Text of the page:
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The MLB Elite Eight

Now that we have concluded business in the MLB Sweet Sixteen, naturally, it’s time for the MLB Elite Eight. There are a lot of teams here that belong here, but perhaps some that don’t. The 15-seeded 1998 Atlanta Braves squad is attempting an amazing Cinderella run to be crowned the greatest MLB team of the last century. There are also the plucky 12-seed 2019 Houston Astros. In reality, they lost to the equally plucky Washington Nationals in that year’s World Series. In our world of fantasy matchups, they are the underdogs, facing a tough second-round challenge in the 2022 Los Angeles Dodgers.

Then, there are the dominant squads like the aforementioned Dodgers or the top-seeded 2001 Seattle Mariners. The latter barely made it out of the first round. Now, they take on the 2018 Boston Red Sox in a much tougher battle. Meanwhile, the three-seed 1954 Cleveland Indians, led by the power bats of Larry Doby and Al Rosen, face Brooks Robinson and the 1969 Baltimore Orioles. There are some really exciting contests to get to, so let’s not waste any more time. Here are the results of the MLB Elite Eight.

MLB Elite Eight

1-seed: 2001 Seattle Mariners (116-46) vs. 9-seed: 2018 Boston Red Sox (108-54)

Fresh off defeating the 1975 Cincinnati Reds, Red Sox manager Alex Cora sends staff ace Rick Porcello to the mound. Mariners manager Lou Piniella counters with Aaron Sele, who won 15 games during the regular season. It’s a close contest, punctuated by excellent efforts from each roster. The Red Sox, normally known for their power, instead play an interesting game of small ball. It’s single city for the boys from Beantown, as they notch eight on their way to 11 total hits. The scoring is led by an RBI double from J.D. Martinez and a two-run homer from Xander Bogaerts.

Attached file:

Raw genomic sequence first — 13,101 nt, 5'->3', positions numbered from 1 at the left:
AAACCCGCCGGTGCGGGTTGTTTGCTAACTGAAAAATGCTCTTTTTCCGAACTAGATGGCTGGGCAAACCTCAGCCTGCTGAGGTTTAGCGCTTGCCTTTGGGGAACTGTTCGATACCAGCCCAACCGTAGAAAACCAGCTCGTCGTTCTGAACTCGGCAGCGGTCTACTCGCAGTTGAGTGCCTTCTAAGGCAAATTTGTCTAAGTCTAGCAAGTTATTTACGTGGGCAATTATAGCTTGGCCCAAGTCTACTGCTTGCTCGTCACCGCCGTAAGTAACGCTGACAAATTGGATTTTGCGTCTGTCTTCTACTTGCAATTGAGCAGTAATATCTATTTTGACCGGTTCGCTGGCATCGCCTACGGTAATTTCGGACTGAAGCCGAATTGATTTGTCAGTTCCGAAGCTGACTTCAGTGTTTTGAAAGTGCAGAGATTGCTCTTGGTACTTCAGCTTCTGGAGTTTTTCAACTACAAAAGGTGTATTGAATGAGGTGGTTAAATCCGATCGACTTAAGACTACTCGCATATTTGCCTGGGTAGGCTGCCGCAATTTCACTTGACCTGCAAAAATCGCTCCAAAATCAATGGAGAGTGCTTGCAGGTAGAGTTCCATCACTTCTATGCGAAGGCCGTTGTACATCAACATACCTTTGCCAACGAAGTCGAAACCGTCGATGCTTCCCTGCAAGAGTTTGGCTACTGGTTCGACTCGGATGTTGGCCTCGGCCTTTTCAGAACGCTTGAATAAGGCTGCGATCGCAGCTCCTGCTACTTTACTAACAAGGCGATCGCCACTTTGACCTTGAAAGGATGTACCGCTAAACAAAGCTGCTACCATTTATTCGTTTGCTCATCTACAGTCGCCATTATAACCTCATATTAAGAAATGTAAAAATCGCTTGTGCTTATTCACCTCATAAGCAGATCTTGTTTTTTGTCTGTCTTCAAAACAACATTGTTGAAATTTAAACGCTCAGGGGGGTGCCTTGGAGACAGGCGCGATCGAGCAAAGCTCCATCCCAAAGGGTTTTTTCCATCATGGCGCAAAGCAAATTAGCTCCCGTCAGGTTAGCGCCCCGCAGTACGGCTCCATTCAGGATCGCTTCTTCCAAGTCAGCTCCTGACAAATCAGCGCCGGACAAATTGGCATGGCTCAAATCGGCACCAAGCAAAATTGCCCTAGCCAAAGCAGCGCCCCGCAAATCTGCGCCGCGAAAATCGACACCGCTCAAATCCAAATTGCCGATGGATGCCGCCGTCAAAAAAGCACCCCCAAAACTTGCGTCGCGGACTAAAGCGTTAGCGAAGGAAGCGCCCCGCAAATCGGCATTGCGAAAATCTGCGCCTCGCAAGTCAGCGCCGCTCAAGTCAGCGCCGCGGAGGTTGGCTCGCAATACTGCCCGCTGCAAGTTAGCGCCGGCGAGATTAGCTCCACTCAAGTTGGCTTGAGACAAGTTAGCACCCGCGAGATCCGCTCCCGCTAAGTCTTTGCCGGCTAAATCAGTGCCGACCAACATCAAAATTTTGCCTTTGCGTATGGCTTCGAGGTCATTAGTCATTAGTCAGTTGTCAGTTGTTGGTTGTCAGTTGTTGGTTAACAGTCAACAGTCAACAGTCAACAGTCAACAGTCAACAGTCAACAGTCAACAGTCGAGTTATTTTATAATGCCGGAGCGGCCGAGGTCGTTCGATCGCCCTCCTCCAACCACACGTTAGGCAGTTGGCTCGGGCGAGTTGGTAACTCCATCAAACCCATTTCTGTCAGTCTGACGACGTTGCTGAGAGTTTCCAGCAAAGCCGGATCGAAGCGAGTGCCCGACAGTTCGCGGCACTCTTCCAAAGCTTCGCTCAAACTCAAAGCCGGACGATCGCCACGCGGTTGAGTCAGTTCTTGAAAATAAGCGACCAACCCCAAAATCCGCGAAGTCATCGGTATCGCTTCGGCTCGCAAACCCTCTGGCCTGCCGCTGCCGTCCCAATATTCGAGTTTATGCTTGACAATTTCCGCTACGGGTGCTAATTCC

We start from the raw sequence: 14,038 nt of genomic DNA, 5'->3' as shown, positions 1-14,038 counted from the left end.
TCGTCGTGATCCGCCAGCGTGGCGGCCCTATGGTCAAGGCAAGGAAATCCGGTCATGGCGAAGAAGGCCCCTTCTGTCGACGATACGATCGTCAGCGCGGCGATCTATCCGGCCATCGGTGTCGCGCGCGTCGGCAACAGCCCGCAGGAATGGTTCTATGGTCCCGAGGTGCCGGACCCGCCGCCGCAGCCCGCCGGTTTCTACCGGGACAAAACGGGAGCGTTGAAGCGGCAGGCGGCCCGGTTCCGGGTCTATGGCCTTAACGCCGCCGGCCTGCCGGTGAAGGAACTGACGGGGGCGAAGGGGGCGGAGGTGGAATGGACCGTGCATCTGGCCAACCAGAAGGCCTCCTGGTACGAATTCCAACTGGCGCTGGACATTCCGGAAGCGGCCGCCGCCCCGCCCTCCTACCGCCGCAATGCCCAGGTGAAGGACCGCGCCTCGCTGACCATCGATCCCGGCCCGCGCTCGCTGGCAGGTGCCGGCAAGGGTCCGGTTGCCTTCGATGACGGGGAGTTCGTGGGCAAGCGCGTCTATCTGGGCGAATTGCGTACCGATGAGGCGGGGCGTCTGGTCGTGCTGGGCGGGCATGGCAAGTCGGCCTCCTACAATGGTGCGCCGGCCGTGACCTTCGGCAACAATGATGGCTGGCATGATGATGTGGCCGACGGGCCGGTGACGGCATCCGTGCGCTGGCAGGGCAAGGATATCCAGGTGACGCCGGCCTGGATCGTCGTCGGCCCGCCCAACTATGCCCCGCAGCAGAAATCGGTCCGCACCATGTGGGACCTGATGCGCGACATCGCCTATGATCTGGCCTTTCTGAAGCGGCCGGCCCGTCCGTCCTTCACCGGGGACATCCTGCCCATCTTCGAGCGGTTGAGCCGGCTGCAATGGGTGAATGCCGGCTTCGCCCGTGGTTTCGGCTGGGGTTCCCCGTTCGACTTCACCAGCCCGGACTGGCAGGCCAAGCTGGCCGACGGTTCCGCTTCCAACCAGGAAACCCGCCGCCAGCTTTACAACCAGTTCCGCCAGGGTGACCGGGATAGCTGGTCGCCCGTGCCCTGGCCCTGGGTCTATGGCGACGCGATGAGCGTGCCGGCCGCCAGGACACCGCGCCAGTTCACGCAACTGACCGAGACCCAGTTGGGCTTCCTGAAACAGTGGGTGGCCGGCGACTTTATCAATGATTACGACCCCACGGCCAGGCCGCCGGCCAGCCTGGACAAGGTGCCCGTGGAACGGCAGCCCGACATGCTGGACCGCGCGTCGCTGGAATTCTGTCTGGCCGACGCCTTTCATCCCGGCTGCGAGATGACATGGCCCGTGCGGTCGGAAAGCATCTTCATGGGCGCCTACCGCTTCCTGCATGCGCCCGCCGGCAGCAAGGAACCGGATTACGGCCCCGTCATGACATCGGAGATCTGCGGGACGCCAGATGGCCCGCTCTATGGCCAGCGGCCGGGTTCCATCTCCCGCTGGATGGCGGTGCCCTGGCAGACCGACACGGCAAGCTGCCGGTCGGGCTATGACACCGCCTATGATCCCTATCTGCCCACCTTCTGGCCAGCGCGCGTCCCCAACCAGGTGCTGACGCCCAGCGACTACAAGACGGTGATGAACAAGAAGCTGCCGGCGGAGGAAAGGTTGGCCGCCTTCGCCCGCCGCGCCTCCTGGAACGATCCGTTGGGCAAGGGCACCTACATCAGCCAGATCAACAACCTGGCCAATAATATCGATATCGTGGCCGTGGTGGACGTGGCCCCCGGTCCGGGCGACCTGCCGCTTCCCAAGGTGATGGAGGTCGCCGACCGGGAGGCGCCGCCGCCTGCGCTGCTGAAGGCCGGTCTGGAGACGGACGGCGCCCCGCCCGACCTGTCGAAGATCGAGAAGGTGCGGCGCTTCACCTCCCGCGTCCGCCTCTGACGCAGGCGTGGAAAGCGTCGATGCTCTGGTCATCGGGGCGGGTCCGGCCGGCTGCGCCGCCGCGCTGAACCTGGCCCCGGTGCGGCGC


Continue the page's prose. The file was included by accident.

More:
On the other side, the Mariners cannot figure Porcello out. Their somewhat frightening offense is stymied by the Red Sox ace. Bret Boone is held hitless and John Olerud and Edgar Martinez are held to one hit apiece. They do manage to scratch two runs across, thanks to an RBI triple from Ichiro Suzuki and an RBI single from Mike Cameron. However, Sele is somewhat shaken by the Red Sox offense. There is also a controversial decision to bring in Jose Paniagua instead of Arthur Rhodes to face Bogaerts in the seventh inning. Bogaerts promptly crushed the aforementioned bomb. The Mariners’ final nail was Craig Kimbrel, who notched yet another save to help send the number-one seed packing.

Final: Mariners 3, Red Sox 2

4-seed: 2022 Los Angeles Dodgers (111-51) vs. 12-seed: 2019 Houston Astros (107-55)

The Dodgers come roaring into their MLB Elite Eight contest after defeating their in-state rivals, the 2021 San Francisco Giants. Manager Dave Roberts is poised for battle, sending ace Tyler Anderson to the hill. Meanwhile, the upstart Astros and their skipper A.J. Hinch push their own ace in future Hall of Famer Justin Verlander. Once more, fans get to experience a close contest fought between two of the best pitching staffs in recent memory. Unfortunately for the Dodger faithful, Anderson gets shaken by the dynamic duo of George Springer and Jose Altuve. They combine for five of the Astros’ 13 total hits. Michael Brantley also adds a three-hit performance. However, they struggle with runners in scoring position and the Dodgers only give up one run through seven innings. Homers by Mookie Betts and Chris Taylor account for Los Angeles’s scoring.

In the top of the eighth inning, with Dodger Stadium absolutely raucous, the home team sends in its setup man, Evan Phillips. The heart of the Astros lineup is at the plate, with Carlos Correa leading off. He promptly hits a game-tying home run to pull the Astros back from the brink. After Yuli Gurriel strikes out, up steps Josh Reddick. Phillips works the count full before hurling a fastball that’s just a little bit too good. Reddick’s eyes light up and he crushes it to dead center field, thus giving the Astros a 3-2 lead. A combination of Will Harris and Roberto Osuna is enough to shut the Dodgers down, sending Houston on to the Final Four.

Final: Astros 3, Dodgers 2